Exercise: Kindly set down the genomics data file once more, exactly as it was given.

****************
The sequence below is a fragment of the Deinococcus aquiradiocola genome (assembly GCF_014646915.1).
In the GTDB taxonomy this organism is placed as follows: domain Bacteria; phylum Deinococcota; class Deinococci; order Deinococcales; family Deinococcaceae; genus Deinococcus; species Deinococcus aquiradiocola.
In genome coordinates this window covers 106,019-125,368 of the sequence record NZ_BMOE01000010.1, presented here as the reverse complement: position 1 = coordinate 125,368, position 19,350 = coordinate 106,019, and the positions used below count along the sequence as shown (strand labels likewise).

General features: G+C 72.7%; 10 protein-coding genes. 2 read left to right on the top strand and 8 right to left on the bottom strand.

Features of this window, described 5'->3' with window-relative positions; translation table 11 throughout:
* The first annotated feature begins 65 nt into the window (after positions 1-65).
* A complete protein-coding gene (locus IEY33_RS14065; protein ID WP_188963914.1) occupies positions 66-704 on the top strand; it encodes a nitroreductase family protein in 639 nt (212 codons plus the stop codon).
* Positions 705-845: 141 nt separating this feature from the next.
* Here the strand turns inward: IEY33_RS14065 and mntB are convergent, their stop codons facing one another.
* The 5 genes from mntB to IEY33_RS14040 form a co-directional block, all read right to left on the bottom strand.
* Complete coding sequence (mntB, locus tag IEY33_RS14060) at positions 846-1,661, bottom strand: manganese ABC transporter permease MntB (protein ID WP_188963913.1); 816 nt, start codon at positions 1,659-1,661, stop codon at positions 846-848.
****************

The sequence below is a fragment of the Deinococcus aquiradiocola genome (assembly GCF_014646915.1).
In the GTDB taxonomy this organism is placed as follows: domain Bacteria; phylum Deinococcota; class Deinococci; order Deinococcales; family Deinococcaceae; genus Deinococcus; species Deinococcus aquiradiocola.
In genome coordinates this window covers 106,019-125,368 of the sequence record NZ_BMOE01000010.1, presented here as the reverse complement: position 1 = coordinate 125,368, position 19,350 = coordinate 106,019, and the positions used below count along the sequence as shown (strand labels likewise).

General features: G+C 72.7%; 10 protein-coding genes. 2 read left to right on the top strand and 8 right to left on the bottom strand.

Features of this window, described 5'->3' with window-relative positions; translation table 11 throughout:
* The first annotated feature begins 65 nt into the window (after positions 1-65).
* A complete protein-coding gene (locus IEY33_RS14065; protein ID WP_188963914.1) occupies positions 66-704 on the top strand; it encodes a nitroreductase family protein in 639 nt (212 codons plus the stop codon).
* Positions 705-845: 141 nt separating this feature from the next.
* Here the strand turns inward: IEY33_RS14065 and mntB are convergent, their stop codons facing one another.
* The 5 genes from mntB to IEY33_RS14040 form a co-directional block, all read right to left on the bottom strand.
* Complete coding sequence (mntB, locus tag IEY33_RS14060) at positions 846-1,661, bottom strand: manganese ABC transporter permease MntB (protein ID WP_188963913.1); 816 nt, start codon at positions 1,659-1,661, stop codon at positions 846-848.